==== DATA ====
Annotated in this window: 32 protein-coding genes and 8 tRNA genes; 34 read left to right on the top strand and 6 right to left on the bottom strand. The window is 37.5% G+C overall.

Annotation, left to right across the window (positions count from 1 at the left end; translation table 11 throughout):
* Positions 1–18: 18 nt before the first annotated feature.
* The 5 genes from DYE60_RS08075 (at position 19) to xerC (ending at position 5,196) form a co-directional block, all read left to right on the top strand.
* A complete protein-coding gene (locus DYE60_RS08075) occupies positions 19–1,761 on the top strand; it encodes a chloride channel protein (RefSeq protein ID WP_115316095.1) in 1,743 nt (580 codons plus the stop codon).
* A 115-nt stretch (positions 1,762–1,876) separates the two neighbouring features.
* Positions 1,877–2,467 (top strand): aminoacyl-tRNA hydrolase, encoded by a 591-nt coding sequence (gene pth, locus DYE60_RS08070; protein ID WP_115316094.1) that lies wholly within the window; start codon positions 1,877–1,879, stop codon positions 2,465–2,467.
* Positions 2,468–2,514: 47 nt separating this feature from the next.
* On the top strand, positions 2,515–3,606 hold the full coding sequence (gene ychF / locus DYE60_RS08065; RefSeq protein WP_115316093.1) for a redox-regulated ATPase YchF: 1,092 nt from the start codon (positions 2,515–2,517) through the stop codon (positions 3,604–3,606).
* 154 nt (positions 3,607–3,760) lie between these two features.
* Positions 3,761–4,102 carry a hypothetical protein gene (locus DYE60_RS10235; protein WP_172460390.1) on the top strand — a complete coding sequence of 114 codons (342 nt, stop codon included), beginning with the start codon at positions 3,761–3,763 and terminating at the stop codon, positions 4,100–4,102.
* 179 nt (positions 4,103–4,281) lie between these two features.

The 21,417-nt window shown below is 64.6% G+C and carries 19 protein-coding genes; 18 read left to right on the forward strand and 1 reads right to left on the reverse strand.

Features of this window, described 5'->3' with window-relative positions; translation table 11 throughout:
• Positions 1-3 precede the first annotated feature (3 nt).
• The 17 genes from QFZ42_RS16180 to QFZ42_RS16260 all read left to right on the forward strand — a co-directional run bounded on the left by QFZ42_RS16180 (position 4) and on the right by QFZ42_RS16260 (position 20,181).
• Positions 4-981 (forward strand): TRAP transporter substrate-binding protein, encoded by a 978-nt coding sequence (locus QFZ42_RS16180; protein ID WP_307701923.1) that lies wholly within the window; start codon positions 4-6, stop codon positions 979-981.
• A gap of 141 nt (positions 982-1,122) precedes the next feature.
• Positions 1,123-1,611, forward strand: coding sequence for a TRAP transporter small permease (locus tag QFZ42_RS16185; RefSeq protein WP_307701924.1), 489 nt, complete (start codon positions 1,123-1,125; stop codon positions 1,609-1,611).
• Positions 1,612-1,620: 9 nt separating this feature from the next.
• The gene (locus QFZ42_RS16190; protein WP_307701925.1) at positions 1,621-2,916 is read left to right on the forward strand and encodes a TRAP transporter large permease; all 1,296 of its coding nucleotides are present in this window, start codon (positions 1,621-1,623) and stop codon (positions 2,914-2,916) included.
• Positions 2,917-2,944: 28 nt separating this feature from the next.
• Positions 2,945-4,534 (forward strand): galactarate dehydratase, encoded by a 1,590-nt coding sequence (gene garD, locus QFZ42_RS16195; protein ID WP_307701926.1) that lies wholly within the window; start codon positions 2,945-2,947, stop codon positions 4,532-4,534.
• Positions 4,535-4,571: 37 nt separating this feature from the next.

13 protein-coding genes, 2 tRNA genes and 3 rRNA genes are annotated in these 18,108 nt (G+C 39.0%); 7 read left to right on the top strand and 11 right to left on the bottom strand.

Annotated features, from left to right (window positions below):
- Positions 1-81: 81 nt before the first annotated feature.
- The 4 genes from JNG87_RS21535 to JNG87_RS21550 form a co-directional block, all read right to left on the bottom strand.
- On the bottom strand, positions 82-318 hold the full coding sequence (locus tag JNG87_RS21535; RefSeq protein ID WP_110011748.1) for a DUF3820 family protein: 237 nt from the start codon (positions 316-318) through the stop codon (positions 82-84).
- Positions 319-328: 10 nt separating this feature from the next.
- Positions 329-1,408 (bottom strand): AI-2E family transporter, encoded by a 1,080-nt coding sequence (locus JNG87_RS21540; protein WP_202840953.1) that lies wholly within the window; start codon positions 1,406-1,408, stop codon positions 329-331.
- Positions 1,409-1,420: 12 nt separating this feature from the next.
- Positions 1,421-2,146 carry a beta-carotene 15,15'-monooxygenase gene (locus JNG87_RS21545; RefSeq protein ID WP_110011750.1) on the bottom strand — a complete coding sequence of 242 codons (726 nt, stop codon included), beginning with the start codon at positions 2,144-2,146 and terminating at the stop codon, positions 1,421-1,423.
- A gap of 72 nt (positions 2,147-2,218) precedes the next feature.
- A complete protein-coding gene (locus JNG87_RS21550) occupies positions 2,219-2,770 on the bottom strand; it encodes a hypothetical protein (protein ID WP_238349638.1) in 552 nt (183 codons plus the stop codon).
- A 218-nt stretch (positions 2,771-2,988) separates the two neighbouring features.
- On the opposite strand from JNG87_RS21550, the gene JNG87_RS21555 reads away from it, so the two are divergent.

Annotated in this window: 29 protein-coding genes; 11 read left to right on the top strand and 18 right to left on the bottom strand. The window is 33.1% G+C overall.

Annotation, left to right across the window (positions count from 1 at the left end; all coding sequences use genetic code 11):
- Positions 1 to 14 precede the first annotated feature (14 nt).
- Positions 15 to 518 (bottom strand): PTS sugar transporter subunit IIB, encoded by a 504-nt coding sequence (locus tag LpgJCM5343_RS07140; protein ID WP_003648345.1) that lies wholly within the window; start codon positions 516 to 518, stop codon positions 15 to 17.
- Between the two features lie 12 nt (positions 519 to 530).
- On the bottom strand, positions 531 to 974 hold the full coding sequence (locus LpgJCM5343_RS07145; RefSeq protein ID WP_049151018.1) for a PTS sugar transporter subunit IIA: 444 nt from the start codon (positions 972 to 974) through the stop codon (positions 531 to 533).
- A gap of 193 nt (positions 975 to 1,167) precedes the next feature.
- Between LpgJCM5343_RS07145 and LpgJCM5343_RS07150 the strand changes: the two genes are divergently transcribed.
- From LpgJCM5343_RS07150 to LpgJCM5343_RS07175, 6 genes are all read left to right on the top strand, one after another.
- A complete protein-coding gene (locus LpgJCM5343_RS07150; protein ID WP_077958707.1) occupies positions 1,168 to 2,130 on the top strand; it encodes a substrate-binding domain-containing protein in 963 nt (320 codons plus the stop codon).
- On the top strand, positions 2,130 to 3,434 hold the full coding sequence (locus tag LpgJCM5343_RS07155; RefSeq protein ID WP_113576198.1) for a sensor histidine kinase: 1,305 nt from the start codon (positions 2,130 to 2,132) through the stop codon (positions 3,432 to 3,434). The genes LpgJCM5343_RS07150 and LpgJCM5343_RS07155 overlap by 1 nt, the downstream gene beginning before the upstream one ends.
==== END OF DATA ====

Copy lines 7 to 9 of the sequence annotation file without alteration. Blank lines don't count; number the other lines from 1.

* Positions 1,877–2,467 (top strand): aminoacyl-tRNA hydrolase, encoded by a 591-nt coding sequence (gene pth, locus DYE60_RS08070; protein ID WP_115316094.1) that lies wholly within the window; start codon positions 1,877–1,879, stop codon positions 2,465–2,467.
* Positions 2,468–2,514: 47 nt separating this feature from the next.
* On the top strand, positions 2,515–3,606 hold the full coding sequence (gene ychF / locus DYE60_RS08065; RefSeq protein WP_115316093.1) for a redox-regulated ATPase YchF: 1,092 nt from the start codon (positions 2,515–2,517) through the stop codon (positions 3,604–3,606).